How does one create a new solved puzzle?   It isn't as easy as it sounds.  Take a blank grid and start randomly plugging in numbers until you've filled in all 81 numbers.  Obviously you must avoid conflicts in any house (row, column, or box).    Doing this randomly, you will encounter a dead end greater than 99.9% of the time (try it).    Fortunately, doing this in a computer program allows a 99.9% failure rate to be acceptable.  A new solved puzzle can be produced in less than a second.    Still, there are ways to make the process more efficient.  Here are my three ways of creating new solutions.
  1. Randomly as just stated above, 99.9% failure rate.
  2. Modified random:  same as method #1 but after adding each new digit, a search for naked singles and hidden singles is performed.  This decreases the failure rate to 60%.  However this added overhead is so time consuming  that the solution time is comparable to method #1.  (see SUDOKU.BAS, function CreateSolution).
  3. Sequential random:  (see Function CreateSolution2) in SUDOKU.BAS).  The algorithm for this is as follows: place a 1 in each of the 9 big boxes (avoiding conflicts as usual),  then do this for the digits 2 through 9.  Once again, the failure rate is 99.9%.  However the low overhead allows this method to create a new solution in the shortest amount of time (no searching for naked and hidden singles).  This is my preferred method for creating a new solution.
    All things considered, who cares?  Ok, we can save a millisecond here and there.  I guess if your task is to create 100,000 new solutions, it might make a difference which method is used.      

     With our new solved puzzle in hand, we have two approaches to create a new sudoku puzzle:
  1. Start with 81 givens and sequentially blank cells.
  2. Start with a blank grid and sequentially reveal cells.
   The first method begins with a completed puzzle (all 81 cells filled) and blanks cells one at a time.  Each time a cell is blanked, the bi-directional brute force tool is used to test puzzle validity (ie. has only one solution).   Brute force runs with more givens and fewer unknowns (much faster).    This method is found in SUDOKU.BAS in Sub CreatePuzzleFromSolution(MyPuzzle As String) and is the one used by Jet Sudoku.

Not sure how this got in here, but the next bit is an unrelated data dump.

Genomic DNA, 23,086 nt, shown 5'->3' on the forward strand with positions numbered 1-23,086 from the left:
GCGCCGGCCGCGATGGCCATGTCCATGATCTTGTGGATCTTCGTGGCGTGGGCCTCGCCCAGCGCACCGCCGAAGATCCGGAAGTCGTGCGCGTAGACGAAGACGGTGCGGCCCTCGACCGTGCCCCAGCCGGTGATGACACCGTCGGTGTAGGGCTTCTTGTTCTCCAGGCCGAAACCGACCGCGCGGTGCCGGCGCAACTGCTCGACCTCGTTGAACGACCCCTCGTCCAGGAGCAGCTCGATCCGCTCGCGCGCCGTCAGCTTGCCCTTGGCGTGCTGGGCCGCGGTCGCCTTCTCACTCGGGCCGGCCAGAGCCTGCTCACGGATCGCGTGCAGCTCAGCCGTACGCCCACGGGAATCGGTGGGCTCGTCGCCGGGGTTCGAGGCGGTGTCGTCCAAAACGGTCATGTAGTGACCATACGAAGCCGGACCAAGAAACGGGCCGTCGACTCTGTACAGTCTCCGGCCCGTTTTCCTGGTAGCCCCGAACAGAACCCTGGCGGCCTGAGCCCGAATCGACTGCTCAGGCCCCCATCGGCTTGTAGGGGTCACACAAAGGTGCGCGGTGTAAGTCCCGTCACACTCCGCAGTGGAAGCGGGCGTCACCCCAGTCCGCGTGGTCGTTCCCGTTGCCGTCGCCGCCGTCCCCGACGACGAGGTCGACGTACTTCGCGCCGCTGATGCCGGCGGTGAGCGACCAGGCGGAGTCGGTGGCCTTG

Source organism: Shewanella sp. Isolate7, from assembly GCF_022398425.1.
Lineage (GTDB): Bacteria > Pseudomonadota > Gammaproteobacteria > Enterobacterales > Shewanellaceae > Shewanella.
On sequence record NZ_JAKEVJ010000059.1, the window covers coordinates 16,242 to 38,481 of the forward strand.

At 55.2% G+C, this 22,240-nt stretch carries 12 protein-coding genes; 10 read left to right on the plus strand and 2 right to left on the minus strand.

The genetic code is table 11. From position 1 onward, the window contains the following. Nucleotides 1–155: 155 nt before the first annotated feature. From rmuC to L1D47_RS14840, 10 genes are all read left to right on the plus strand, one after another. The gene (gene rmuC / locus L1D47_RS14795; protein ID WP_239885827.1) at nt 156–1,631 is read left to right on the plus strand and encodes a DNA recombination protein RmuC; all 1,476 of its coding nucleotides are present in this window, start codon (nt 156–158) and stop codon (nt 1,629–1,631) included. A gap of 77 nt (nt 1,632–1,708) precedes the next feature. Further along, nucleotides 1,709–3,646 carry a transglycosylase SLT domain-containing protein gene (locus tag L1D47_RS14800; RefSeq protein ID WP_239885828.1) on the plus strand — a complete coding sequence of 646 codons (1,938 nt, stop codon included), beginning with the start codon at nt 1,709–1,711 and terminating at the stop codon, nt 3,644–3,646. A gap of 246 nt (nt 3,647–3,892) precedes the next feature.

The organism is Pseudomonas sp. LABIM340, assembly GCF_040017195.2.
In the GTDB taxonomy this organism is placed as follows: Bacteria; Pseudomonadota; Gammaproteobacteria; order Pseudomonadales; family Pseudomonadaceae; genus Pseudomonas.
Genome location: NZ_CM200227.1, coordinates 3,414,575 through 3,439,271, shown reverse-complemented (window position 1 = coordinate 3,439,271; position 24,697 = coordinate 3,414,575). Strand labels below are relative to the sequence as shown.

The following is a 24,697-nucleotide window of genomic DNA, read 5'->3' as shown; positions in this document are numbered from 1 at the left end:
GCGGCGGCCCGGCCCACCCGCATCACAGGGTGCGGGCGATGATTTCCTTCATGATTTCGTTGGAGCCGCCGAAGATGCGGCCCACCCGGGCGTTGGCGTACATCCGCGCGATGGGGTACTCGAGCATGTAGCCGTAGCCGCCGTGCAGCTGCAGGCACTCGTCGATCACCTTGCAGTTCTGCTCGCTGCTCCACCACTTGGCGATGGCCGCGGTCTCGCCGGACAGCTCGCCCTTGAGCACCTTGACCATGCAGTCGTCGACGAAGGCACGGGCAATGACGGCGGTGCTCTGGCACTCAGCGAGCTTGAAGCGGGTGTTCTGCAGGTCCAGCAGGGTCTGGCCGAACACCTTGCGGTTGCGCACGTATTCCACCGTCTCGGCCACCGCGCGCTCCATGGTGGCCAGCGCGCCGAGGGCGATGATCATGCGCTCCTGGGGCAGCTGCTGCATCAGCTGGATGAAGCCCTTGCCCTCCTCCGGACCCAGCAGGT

The second method starts with a blank grid and sequentially reveals cells.  The process is repeated until only one solution is possible.   The downside is that the brute force method is using a small number of givens (it doesn't even try until there are at least 18 givens).
 This method is illustrated in the SUDOKU.BAS module in  Sub CreatePuzzleFromSolutionAlt(MySolution As String, MyPuzzle As String).  It is shown only for interest but it is not recommended.  


     The first question is "what determines a puzzles difficulty?".   There is considerable debate about this issue.  My personal opinion is that difficulty is dependent upon the solving techniques required to solve it.  A puzzle that requires use of an XY-Wing at some point would be a very difficult puzzle.    
A puzzle that is solved by all naked singles would be ridiculously easy.    But who gets to decide whether a swordfish is more difficult that a finned X-Wing or a turbot fish?
In Jet Sudoku, puzzles are assigned difficulty levels based on my own arbitrary assessment.   They can be EASY (all naked singles doubles and triples),  MEDIUM (throw in a few locked candidates) ,HARD (hidden doubles, hidden triples, X-Wing and unique corners),  VERY HARD (finned anything,  swordfish, jellyfish, xy wing xyz wing, quads) or DIABOLICAL (everything else, chains, trial and error).   These are purely my own.  If there is an accepted standard out there somewhere in the sudoku world, I'll be glad to incorporate it into JS.

     Regardless of the this contraversy, how does one create a puzzle that requires on XY-Wing to solve it?  
 Creating new sudoku puzzles with specific degrees of difficulty has been very disappointing.  It boils down to creating a large batch of puzzles, testing them all for level of difficulty, and selecting the desired puzzles from the batch.   There should be a better way but I've yet to find it.  If you know of one, email me at and tell me about it.   You'll be my hero (or heroine) forever!


     I have toyed with this a bit but not extensively.  Its low on my priority list but I realize its important to many.  In the SUDOKU.BAS file, there is a subroutine called Sub CreatePuzzleFromSolutionByPairs(MyPuzzle As String, PairsOnly As Boolean)
.  Notice the boolean option PairsOnly.   This subroutine sequentially blanks cells to create the puzzle.  When PairsOnly is true, cells are blanked in pairs that are mirror images of each other.  So top left cell would be the mirror image of bottom right cell.   The process is repeated until it is not possible to blank any more cells without creating a multi-solution puzzle.  The result is a symmetrical puzzle.  The downside to this method is that the puzzles tend to be easy to solve, usually all naked singles.  Conversely, when PairsOnly is false,  difficulty can be anywhere from EASY to DIABOLICAL.    When running Jet Sudoku, PairsOnly will be TRUE when pressing F11 and FALSE when pressing ALT+F11.

Got any ideas?

     Everything here is ready to tweak. None of it is cast in stone.   I'm always looking for ways to improve JS.   New algorithms and solving techniques, ideas, comments, criticisms, are all welcome.  Drop me an email at: